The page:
Charlottetown Curling Club votes to sell building

·2 min read
The Charlottetown Curling Club is for sale and members are looking for a new home. (Nicola MacLeod/CBC - image credit)
The Charlottetown Curling Club is for sale and members are looking for a new home. (Nicola MacLeod/CBC - image credit)

The Charlottetown Curling Club is selling its current location and hoping to find a new one.

The club on Euston Street held a meeting Thursday to decide whether to invest in the current facility or to move.

"The biggest factor in the decision-making process was the amount of investment it would take for us to bring this up to the level we would like to have it at today, and the level we need to have it out to go 20 years forward," said club president Tyler Harris.

The club did not run this winter due to a broken ice plant.

Replacing the entire plant would cost about $250,000 — and that's on top of other expenses at the club.

"That level of investment, it's difficult and it's costly. And the question is whether or not building a new facility is not the wiser choice when we're faced in this kind of situation," Harris said.

'Building new and fresh and from scratch, we think, would be the proper way to go,' says Tyler Harris, the club's president.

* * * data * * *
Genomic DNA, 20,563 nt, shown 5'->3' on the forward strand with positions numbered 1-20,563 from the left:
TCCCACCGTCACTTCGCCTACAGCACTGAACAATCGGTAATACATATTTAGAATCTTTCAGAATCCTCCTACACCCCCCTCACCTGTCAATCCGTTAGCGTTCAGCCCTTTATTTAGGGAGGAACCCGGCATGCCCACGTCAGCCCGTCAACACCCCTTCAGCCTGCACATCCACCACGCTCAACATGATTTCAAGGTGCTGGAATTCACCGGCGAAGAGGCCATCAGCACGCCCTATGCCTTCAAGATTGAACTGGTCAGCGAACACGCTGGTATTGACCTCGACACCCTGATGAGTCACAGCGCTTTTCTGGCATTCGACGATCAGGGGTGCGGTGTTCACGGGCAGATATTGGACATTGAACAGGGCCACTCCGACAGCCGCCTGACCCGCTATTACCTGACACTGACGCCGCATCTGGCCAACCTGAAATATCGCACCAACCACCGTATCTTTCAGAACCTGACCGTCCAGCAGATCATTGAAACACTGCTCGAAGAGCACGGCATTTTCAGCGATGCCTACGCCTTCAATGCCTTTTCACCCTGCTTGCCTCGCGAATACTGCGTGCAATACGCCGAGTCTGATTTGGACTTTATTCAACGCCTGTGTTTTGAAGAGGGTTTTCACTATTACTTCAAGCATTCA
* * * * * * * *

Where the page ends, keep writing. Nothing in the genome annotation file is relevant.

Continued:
'Building new and fresh and from scratch, we think, would be the proper way to go,' says Tyler Harris, the club's president.(Tony Davis/CBC)

The club is looking at locations, but Harris didn't elaborate. He said the club is also considering building a new home.

"When you look at it the difficulty level with becoming accessible, and bringing our quality of product that we're offering to the public up to the level it needs to be, is costly and difficult at this stage of the game," he said.

"Building new and fresh and from scratch, we think, would be the proper way to go."

Harris said curling has been on the site for close to 100 years.

A broken ice plant kept the club from operating this winter.
A broken ice plant kept the club from operating this winter.(Tony Davis/CBC)

He said the ice shed is actually a hangar that was moved there from the Charlottetown airport after the Second World War.

"We've been here since the 60s when they built this," he said. "It was certainly an emotional meeting, people, you know, remembering the good times they had here and the relationships that they formed here."

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